An operation like loading and unloading goods can be made much more efficient in various ways, like by using loading bays, or stand-on pallet trucks instead of pedestrian versions. Order picking, a repetive and expensive logistics process, offers even more possibilities for optimisation. But for the third main part of materials handling - the intake and retrieval of entire unit loads within the warehouse - what can you do increase efficiency and productivity?
Everyone could easily lift a package weighing a few kilograms, but what if you had to pick that same package hundreds of times a day, over the course of weeks and months, possibly from hard-to-reach places? You’d probably start feeling the strain quite quickly, and you’d end up hoping you had some equipment or solution to make the job easier.
This is what order pickers do, but unfortunately the strain and injury that can occur in this job over long periods is still not as well-known as it could be.
2018 is drawing to a close, and it's the time of year when we start looking back at everything that has happened in the last 12 months.
This year has seen a great deal of new articles on the Materials Handling Blog, and the launch of a number of new blogs in different countries — now, we're running blogs in Germany, Denmark, France, The Netherlands, Spain, Sweden and the UK.
To mark the end of the year, here's a list of this year's five most-read blog posts.
When planning a new warehouse, or thinking about making changes to an existing one, it's possible to use some basic figures about the operation to make an analysis of how effective the solution will be.
Figures like the trucks' speed, the rack heights in the warehouse and rough travel distances can give you an estimation of how the operation will look. However, this result will only ever be a fairly approximate estimation - and there's a good chance it could be missing crucial details that lead you to the wrong conclusions.
The warehouse floor certainly isn't the most exciting part of a materials handling operation, but it's the part on which everything else is built — and flooring-related problems can be a big safety hazard.
At the very least, the warehouse floor must be able to bear the load of the racking and goods and the truck traffic. When you consider that a single piece of racking may be placing many tons of pressure on a small point on the floor, the importance of quality becomes clear.
In most warehouses, concrete flooring will be standard. It’s capable of bearing at least twice as much weight as asphalt, and can be much smoother and flatter, which is important - even small bumps and hollows in the floor can affect truck driving, and even cause accidents in some circumstances.
Depending on the height of the racks, the neccessary flatness can be different. A normal floor, which may vary in height by 5mm across a length of two metres, would generally be good enough for material handling at heights up to three metres. However, for high bay warehouses, that tolerance may drop to only 1.5mm or less. When heavy loads are moved at such high heights, even the slightest variations may be hazardous, so careful construction of the concrete flooring is essential.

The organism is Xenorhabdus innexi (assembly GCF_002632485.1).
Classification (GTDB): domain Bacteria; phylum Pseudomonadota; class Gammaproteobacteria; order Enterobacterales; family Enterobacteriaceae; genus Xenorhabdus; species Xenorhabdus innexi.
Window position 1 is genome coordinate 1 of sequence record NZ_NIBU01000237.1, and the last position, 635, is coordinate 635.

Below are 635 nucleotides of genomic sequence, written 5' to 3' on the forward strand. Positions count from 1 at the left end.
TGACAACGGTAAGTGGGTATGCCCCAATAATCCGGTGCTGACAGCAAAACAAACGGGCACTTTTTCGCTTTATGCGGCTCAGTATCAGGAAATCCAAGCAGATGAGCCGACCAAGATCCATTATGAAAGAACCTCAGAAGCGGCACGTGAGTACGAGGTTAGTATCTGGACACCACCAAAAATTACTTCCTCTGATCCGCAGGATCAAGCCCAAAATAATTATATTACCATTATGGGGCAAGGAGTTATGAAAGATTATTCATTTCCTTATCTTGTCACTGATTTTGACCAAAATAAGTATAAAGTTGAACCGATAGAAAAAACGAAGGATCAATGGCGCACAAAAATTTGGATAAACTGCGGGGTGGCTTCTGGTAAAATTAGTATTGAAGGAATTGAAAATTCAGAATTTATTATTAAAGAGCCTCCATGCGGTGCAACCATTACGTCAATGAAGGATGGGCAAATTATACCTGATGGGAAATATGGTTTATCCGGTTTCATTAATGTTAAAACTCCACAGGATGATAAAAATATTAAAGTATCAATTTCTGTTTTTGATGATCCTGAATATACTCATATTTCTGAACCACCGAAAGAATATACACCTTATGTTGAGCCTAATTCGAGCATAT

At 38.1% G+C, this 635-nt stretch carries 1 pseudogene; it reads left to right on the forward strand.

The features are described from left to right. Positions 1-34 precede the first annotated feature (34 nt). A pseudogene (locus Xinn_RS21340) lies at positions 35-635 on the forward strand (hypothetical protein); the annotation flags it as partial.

Cold stores are extreme environments, but they're an absolutely essential part of the modern supply chain. Without these specialised warehouses, where temperatures can go as low as tens of degrees below zero, it would be impossible to store and distribute frozen goods. Even chill warehouses, which operate at much warmer (but still cold) temperatures are essential for the supply of perishable goods.
The forklift’s steering wheel is a component that is often taken for granted, but it’s usually the most-used. Navigating a busy warehouse requires a lot of manoeuvring, and the driver has to make constant adjustments in order to drive safely. In fact, according to research we have conducted with Gothenburg’s Chalmers University of Technology, a reach truck driver makes around 2,000 arm movements in an hour, which adds up to roughly 16,000 movements over an average shift.
IFRS 16 Leases is approaching fast, and if you lease forklift trucks in your business, the way you report your finances will have to change after the deadline on 1 January 2019.
Operating a forklift is a demanding job, and the stresses of a busy materials handling operation can put strain on drivers. This doesn't only make them uncomfortable and prone to injury, but also makes them less efficient and productive, harming the operation's bottom line.
Fortunately, the physical challenges of logistics work can be made much easier with the help of ergonomic design — not only does it make the job much safer and more comfortable for drivers, but also increases overall productivity. Let's take a look at the main causes of strain and injury in the warehouse, and how they can be mitigated with ergonomics.
Making the most efficient use of the available floor space in your warehouse is always important. However, when the density of storage increases, placing and removing unit loads when you need to typically takes more time.
There’s a number of storage options available that offer high density, but they vary in how easily the pallets can be accessed - depending on your operation and individual needs, the best option will be different. With the help of the Materials Handling Guide, we can look at a few options.